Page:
UCSF wants to buy St. Mary's, St. Francis hospitals; longtime doctors fear fallout

Two San Francisco hospitals are up for sale and taken over by UCSF Health, but some doctors worry the culture, ease and access of community-based care could be lost.

UCSF Health is in talks to acquire St. Mary’s Medical Center, St. Francis Memorial Hospital and several San Francisco outpatient and urgent care clinics.

The San Francisco Chronicle first reported the news.

The UC Board of Regents will meet July 18-20 and consider the request for UCSF Health to move forward and negotiate with Dignity Health, a Catholic hospital chain that currently owns the facilities.

"The proposed acquisition would build on our shared history of caring for our community – including San Francisco’s most vulnerable – and enhance critical health care services in our city," UCSF said in a statement Thursday.

UCSF Health CEO Suresh Gunasekaran said in a memo to staff Wednesday that the system is experiencing record demand for services and space constraints that limit the ability of care in the community. He said the sale could add capacity and enhance services.

Gunasekaran also said UCSF Health planned to preserve and expand community-based resources including behavioral health, women’s health and surgical services.

For 166 years, St. Mary’s has stood as San Francisco’s oldest hospital serving the west side, and some doctors fear the culture of immediate, accessible and affordable healthcare could disappear under UCSF.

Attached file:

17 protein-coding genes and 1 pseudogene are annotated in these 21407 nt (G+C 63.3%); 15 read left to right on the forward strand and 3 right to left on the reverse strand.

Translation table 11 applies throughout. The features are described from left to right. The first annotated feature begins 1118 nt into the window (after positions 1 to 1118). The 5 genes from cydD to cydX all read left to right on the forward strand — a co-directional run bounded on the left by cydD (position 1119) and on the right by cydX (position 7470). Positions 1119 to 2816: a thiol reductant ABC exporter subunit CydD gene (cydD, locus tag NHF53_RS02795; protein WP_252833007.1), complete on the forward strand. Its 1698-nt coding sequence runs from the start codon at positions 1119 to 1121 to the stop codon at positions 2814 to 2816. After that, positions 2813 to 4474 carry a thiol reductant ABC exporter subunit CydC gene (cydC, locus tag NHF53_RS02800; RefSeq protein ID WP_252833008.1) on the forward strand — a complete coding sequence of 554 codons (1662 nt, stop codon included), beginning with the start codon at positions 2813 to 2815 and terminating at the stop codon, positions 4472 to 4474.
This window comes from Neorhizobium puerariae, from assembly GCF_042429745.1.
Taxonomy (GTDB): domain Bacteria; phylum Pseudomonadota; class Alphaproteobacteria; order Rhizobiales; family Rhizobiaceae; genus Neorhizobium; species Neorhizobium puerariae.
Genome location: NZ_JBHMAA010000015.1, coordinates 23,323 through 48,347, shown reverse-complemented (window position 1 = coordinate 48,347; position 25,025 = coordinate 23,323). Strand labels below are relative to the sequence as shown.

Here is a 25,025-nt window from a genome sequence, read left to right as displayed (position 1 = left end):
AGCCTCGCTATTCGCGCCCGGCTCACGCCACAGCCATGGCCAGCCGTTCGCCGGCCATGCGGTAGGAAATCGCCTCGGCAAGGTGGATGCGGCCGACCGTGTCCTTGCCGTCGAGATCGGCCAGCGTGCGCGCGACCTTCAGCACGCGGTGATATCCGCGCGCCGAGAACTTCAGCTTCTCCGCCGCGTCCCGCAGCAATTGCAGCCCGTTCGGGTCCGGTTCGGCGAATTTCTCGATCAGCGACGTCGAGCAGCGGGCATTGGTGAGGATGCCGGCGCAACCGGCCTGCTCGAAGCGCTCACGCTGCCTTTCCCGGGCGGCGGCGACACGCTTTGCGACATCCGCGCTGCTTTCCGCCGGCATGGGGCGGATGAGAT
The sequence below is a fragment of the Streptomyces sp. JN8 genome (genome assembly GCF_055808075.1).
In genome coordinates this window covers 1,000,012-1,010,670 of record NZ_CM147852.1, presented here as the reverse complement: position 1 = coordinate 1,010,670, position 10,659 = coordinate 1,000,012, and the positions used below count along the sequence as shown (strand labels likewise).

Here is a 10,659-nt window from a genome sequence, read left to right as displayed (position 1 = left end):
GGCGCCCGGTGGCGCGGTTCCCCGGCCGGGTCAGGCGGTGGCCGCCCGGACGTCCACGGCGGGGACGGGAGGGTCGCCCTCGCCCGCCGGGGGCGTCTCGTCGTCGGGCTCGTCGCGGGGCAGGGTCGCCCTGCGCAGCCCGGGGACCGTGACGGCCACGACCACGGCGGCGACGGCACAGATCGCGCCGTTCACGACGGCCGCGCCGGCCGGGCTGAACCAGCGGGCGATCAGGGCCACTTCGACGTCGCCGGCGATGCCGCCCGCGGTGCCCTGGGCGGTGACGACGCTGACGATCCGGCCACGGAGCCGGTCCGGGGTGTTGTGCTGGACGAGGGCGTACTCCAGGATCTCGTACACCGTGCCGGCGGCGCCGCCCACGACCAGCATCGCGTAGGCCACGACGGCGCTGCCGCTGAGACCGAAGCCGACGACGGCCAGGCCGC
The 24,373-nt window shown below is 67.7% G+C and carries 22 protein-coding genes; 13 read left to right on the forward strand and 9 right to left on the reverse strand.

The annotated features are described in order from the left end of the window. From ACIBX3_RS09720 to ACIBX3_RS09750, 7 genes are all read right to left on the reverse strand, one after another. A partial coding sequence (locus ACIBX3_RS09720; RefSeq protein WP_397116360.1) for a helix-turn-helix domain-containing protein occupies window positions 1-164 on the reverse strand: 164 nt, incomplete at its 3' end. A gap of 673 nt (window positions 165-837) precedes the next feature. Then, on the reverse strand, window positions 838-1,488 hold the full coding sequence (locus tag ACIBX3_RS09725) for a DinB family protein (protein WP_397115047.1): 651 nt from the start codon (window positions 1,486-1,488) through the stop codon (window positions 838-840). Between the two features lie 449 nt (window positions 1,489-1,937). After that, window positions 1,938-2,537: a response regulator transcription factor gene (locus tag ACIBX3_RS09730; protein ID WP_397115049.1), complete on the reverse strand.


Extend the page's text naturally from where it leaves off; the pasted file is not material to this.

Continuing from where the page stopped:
"I don’t think you get the personal care you can get in a community hospital," said Dr. Remo Morelli, St. Mary’s Medical Center Chief of Staff. "We would like to have a seat at the table to help structure what St. Mary’s is going to look like in the future. We’re not opposed to the sale."

Morelli and a handful of other doctors launched "Save St. Mary’s" on Wednesday to send a message that there’s no guarantee San Franciscans will continue to receive compassionate care, regardless of their ability to pay.

They’re advocating for the homeless and uninsured, an inpatient psychiatric program for children and young adults in crisis, and a women’s center that serves as a hub for comprehensive screening and health services.

"This is 100% about the patients," said. Dr. Terrie Mendelson, St. Mary’s Medical Education Director. "We are a community hospital – for the community, by the community, in the community and don’t want to be a small piece of a very large enterprise in which all the pieces of the enterprise are exactly the same."

The doctors said Dignity Health has financially mismanaged the hospital and cut both programs and services in recent years.

The hospital chain acknowledged it entered into discussions with UCSF Health to transfer ownership and said the process will take many months.

"This decision was not made lightly," Dignity Health California Division President Julie Sprengel said in a statement. "We are encouraged about the opportunity for our care sites to join a health system so closely aligned with our values."

But "Save St. Mary’s" doctors worry the longtime, independent doctors could be forced to become UCSF employees or join a foundation, preventing them from operating as they would like.

"Independent doctors are the ones who give their cell phones to their patients so their patients can have a very streamlined approach to getting their care," Morelli said. "We don’t want the compassionate care or giving care that we represent be lost."

Brooks Jarosz is an investigative reporter for KTVU. Email him at  brooks.jarosz@fox.com and follow him on Facebook and Twitter @BrooksKTVU